Obviously, the program provides flexible employment opportunities in outlying areas. But it has the additional benefit of introducing state-of-the-art technology to those locations.

Already, Putnam officials are discussing the possibility of further expanding the virtual jobs program in Maine.

Program Also Boosts Distance Learning

Putnam remote-work program also tackles another major labor challenge - keeping employees' skills up to snuff in the face of rapid, continual change.

Through the lines leading into their homes, the Maine virtual employees will have access to both proprietary training and general career building skills, Putnam officials say.

"I refer to it as 'career laddering'," explained Joe Wischerath, executive vice president of Maine & Company (www.maineco.org), the private organization that helped recruit Putnam. "This entire program allows people in Maine to build skills toward more advanced opportunities in the mutual fund industry."

Students in More Traditional Space

Putnam's employees at Husson College will work in a more traditional workplace setting.

They will be trained in and work in the on-campus Putnam customer-service facility. Putnam has operated a similar program at Dean College in Franklin, Mass., for five years, employing up to 90 students per semester.

"The on-campus opportunity gives students the unique ability to earn income, gain valuable experience, and learn about the rapidly growing mutual fund industry," explained Dr. William Beardsley, president of Husson, a 102-year-old private college with approximately 2,000 students.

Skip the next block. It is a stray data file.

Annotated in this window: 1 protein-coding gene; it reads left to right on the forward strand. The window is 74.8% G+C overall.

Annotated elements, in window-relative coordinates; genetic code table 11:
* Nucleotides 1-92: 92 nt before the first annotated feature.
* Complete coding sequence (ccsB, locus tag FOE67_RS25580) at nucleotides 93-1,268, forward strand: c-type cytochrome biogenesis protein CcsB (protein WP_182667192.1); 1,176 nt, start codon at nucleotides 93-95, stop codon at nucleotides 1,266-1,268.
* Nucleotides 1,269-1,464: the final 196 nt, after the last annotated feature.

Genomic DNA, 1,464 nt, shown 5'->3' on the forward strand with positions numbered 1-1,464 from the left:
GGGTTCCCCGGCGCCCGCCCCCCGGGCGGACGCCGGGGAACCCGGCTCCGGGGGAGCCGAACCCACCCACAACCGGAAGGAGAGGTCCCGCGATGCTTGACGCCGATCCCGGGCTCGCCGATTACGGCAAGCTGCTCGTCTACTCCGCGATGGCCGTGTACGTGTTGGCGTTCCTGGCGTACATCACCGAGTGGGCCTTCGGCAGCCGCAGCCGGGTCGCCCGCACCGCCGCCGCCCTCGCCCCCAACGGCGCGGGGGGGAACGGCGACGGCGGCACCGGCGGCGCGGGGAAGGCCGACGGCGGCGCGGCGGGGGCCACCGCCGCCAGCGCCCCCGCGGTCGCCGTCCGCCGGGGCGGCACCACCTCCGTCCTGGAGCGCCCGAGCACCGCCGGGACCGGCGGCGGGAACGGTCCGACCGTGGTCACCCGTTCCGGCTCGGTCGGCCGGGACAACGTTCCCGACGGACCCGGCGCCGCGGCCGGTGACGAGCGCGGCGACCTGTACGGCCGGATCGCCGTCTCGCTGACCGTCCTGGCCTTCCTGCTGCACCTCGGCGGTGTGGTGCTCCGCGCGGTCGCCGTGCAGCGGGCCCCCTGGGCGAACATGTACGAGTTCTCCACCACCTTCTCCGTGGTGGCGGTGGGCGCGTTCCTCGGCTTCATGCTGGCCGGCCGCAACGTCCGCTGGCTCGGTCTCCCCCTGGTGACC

"This could also lead to more permanent, professional careers with Putnam once they graduate," Beardsley added.

New Law Helps Seal Deal

The Putnam/Maine partnership originated several years ago, when King and his economic development team asked Putnam to consider building a facility in the state. Maine & Company renewed discussions with Putnam executives in May 1999, leading to the newly announced jobs, state officials report.

Putnam's move to Maine was aided by new state legislation. Rep. Jane Saxl of Bangor sponsored a bill in this year's legislative session that was designed to improve Maine's tax competitiveness for mutual fund companies. Under the old state law, it was unclear whether Maine would tax all assets managed by a mutual fund company that moved a portion of its operations into the state. Other New England states had recently amended their tax laws to clarify such issues. Rep. Saxl's bill to amend Maine's tax code passed, making Maine a more attractive location for mutual fund operations.

"The state of Maine has worked diligently to provide employment opportunities for its citizens and to create an attractive business climate for companies like Putnam Investments," said Lawrence Lasser, Putnam president and chief executive officer.

©2000 Conway Data, Inc. All rights reserved. Data is from many sources and is not warranted to be accurate or current.